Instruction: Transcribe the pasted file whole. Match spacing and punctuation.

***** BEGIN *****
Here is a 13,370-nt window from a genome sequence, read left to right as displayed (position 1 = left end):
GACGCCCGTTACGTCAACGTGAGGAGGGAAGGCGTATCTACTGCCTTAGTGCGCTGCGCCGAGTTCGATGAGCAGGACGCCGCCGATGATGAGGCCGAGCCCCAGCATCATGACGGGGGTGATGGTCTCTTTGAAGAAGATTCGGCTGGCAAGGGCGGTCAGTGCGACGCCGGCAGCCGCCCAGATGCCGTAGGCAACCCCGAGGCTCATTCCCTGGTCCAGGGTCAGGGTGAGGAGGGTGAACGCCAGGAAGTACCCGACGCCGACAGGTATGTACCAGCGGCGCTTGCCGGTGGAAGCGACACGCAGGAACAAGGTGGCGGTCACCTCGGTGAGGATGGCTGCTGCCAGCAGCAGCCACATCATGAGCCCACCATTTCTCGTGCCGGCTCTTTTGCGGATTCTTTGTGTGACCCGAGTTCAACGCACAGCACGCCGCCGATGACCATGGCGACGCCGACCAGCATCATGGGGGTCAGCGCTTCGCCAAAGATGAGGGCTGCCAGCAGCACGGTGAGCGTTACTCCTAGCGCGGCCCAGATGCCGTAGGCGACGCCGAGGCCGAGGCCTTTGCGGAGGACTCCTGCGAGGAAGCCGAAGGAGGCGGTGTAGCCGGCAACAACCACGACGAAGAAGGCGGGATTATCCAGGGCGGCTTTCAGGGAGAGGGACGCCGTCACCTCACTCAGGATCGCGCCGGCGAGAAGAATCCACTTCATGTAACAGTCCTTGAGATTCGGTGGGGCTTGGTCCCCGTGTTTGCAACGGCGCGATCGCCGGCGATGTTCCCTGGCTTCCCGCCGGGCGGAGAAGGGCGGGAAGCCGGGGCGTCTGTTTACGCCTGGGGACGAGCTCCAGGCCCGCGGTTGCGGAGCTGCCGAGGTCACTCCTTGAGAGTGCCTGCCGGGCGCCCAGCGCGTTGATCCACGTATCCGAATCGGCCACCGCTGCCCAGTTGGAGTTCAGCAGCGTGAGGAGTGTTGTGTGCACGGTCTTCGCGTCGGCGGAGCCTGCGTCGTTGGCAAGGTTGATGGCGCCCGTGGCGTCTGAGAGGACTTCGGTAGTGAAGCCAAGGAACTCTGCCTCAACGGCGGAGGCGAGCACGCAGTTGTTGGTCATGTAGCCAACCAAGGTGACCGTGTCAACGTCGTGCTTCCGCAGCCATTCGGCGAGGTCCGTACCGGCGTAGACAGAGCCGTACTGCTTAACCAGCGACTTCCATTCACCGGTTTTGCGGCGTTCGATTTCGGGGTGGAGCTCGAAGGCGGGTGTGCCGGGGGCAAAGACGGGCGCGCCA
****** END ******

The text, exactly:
Here is a 13,370-nt window from a genome sequence, read left to right as displayed (position 1 = left end):
GACGCCCGTTACGTCAACGTGAGGAGGGAAGGCGTATCTACTGCCTTAGTGCGCTGCGCCGAGTTCGATGAGCAGGACGCCGCCGATGATGAGGCCGAGCCCCAGCATCATGACGGGGGTGATGGTCTCTTTGAAGAAGATTCGGCTGGCAAGGGCGGTCAGTGCGACGCCGGCAGCCGCCCAGATGCCGTAGGCAACCCCGAGGCTCATTCCCTGGTCCAGGGTCAGGGTGAGGAGGGTGAACGCCAGGAAGTACCCGACGCCGACAGGTATGTACCAGCGGCGCTTGCCGGTGGAAGCGACACGCAGGAACAAGGTGGCGGTCACCTCGGTGAGGATGGCTGCTGCCAGCAGCAGCCACATCATGAGCCCACCATTTCTCGTGCCGGCTCTTTTGCGGATTCTTTGTGTGACCCGAGTTCAACGCACAGCACGCCGCCGATGACCATGGCGACGCCGACCAGCATCATGGGGGTCAGCGCTTCGCCAAAGATGAGGGCTGCCAGCAGCACGGTGAGCGTTACTCCTAGCGCGGCCCAGATGCCGTAGGCGACGCCGAGGCCGAGGCCTTTGCGGAGGACTCCTGCGAGGAAGCCGAAGGAGGCGGTGTAGCCGGCAACAACCACGACGAAGAAGGCGGGATTATCCAGGGCGGCTTTCAGGGAGAGGGACGCCGTCACCTCACTCAGGATCGCGCCGGCGAGAAGAATCCACTTCATGTAACAGTCCTTGAGATTCGGTGGGGCTTGGTCCCCGTGTTTGCAACGGCGCGATCGCCGGCGATGTTCCCTGGCTTCCCGCCGGGCGGAGAAGGGCGGGAAGCCGGGGCGTCTGTTTACGCCTGGGGACGAGCTCCAGGCCCGCGGTTGCGGAGCTGCCGAGGTCACTCCTTGAGAGTGCCTGCCGGGCGCCCAGCGCGTTGATCCACGTATCCGAATCGGCCACCGCTGCCCAGTTGGAGTTCAGCAGCGTGAGGAGTGTTGTGTGCACGGTCTTCGCGTCGGCGGAGCCTGCGTCGTTGGCAAGGTTGATGGCGCCCGTGGCGTCTGAGAGGACTTCGGTAGTGAAGCCAAGGAACTCTGCCTCAACGGCGGAGGCGAGCACGCAGTTGTTGGTCATGTAGCCAACCAAGGTGACCGTGTCAACGTCGTGCTTCCGCAGCCATTCGGCGAGGTCCGTACCGGCGTAGACAGAGCCGTACTGCTTAACCAGCGACTTCCATTCACCGGTTTTGCGGCGTTCGATTTCGGGGTGGAGCTCGAAGGCGGGTGTGCCGGGGGCAAAGACGGGCGCGCCA